Nikkei Electronics Teardown Squad obtained "iPhone 3G," a mobile phone of Apple Inc, and immediately began to break it down to uncover its design concept with the help of engineers from a Japanese parts manufacturer (See related article).
Glancing over the iPhone, we realized that only two screws can be seen on the chassis.
"This is a design very characteristic of Apple, which gives importance to external appearance," an engineer said. "With this structural design, it is pretty hard to remove the chassis (composed of an upper part and a lower part)."
After taking out the two screws, he inserted a tool between the two parts by sheer force. After a few minutes of struggle, he managed to split the chassis into the upper part (display part) and the lower part (circuit part).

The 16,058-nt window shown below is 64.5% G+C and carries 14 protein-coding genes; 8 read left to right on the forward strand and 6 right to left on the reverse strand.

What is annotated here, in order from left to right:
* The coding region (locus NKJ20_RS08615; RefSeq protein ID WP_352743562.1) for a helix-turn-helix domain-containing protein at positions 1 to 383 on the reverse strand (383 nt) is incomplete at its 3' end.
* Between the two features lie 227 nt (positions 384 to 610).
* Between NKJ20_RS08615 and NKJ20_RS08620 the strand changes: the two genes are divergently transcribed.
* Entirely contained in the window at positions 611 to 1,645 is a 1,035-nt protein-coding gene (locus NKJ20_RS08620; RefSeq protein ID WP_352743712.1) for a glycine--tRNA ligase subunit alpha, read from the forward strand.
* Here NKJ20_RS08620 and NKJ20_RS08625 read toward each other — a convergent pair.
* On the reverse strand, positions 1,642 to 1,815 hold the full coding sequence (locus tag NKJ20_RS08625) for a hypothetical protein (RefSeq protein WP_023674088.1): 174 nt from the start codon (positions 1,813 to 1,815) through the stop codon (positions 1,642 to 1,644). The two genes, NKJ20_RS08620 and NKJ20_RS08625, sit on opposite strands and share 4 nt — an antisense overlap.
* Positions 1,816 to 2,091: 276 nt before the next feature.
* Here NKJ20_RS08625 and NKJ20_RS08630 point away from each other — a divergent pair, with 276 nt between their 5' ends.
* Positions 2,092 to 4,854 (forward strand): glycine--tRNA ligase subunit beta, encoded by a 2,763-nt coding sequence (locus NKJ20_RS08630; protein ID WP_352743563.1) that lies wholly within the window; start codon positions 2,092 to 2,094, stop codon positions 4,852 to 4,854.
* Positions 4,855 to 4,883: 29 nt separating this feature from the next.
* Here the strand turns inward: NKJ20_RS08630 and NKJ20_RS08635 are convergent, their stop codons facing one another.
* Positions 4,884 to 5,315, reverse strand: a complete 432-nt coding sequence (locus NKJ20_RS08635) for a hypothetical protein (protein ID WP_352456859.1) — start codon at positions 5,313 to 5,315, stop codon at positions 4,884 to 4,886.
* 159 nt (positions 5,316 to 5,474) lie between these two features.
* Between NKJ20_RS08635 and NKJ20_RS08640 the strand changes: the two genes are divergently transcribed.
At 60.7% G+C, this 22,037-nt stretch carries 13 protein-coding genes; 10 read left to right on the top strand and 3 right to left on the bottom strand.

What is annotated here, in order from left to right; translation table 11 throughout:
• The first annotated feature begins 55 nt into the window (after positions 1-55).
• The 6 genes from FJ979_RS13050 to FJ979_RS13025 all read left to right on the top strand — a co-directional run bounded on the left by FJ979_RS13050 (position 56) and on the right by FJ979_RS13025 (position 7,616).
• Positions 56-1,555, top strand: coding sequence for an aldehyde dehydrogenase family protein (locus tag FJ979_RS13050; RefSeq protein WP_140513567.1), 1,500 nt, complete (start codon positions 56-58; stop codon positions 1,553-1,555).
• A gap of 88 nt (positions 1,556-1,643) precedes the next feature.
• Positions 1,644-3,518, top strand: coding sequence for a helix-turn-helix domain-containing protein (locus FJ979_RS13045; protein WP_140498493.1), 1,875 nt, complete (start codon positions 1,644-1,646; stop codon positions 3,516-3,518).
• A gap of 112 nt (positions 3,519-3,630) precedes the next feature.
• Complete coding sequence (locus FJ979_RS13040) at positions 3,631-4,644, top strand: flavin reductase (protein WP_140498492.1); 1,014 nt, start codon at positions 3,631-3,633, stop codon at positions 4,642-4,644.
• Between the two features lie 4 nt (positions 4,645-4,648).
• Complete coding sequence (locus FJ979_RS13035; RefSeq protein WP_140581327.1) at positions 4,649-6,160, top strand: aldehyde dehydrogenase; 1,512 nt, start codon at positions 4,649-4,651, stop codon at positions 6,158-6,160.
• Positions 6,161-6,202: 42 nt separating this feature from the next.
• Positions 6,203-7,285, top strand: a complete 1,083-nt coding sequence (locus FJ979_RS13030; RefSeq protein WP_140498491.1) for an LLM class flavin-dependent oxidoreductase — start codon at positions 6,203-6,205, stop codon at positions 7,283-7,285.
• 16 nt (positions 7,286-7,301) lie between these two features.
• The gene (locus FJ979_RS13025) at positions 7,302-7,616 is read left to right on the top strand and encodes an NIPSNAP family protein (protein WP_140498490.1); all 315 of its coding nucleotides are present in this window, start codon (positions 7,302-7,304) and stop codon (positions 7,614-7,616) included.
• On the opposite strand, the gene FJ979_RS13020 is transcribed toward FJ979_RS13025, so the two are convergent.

When the two parts were placed side by side, we noticed that the connector areas on them are printed with numbers, from 1 to 6.
"I think, by assigning numbers to the connector areas, Apple aims to clarify the order in which they are connected and to improve the efficiency of work," an engineer said.
The teardown is just getting started. We move on to the lower (circuit) part of the chassis.
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- [iPhone 3G Teardown] Squad Waits Overnight for iPhone [Part 1]
- [iPhone 3G Teardown] Is Battery Replaceable? (Video) [Part 3]
- [iPhone 3G Teardown] Apple-marked LSI on Main Board (Video) [Part 4]
- [iPhone 3G Teardown] LCD Panel, Touch Panel Not Integrated (Video) [Part 5]
- [Column] What Surprised Me Most About iPhone 3G Design